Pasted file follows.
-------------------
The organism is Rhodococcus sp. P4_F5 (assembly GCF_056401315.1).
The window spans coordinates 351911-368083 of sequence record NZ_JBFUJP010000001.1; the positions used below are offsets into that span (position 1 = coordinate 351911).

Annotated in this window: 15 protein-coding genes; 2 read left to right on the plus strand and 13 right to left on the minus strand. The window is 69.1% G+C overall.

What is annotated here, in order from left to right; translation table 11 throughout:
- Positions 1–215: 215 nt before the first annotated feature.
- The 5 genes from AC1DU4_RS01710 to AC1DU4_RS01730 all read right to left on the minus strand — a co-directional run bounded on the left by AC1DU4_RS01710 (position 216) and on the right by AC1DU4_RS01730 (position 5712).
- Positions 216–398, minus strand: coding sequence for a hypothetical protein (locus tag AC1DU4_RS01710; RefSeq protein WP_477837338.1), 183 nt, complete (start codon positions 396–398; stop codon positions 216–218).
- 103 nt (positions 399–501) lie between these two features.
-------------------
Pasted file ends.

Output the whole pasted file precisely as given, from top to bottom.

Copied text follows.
The organism is Rhodococcus sp. P4_F5 (assembly GCF_056401315.1).
The window spans coordinates 351911-368083 of sequence record NZ_JBFUJP010000001.1; the positions used below are offsets into that span (position 1 = coordinate 351911).

Annotated in this window: 15 protein-coding genes; 2 read left to right on the plus strand and 13 right to left on the minus strand. The window is 69.1% G+C overall.

What is annotated here, in order from left to right; translation table 11 throughout:
- Positions 1–215: 215 nt before the first annotated feature.
- The 5 genes from AC1DU4_RS01710 to AC1DU4_RS01730 all read right to left on the minus strand — a co-directional run bounded on the left by AC1DU4_RS01710 (position 216) and on the right by AC1DU4_RS01730 (position 5712).
- Positions 216–398, minus strand: coding sequence for a hypothetical protein (locus tag AC1DU4_RS01710; RefSeq protein WP_477837338.1), 183 nt, complete (start codon positions 396–398; stop codon positions 216–218).
- 103 nt (positions 399–501) lie between these two features.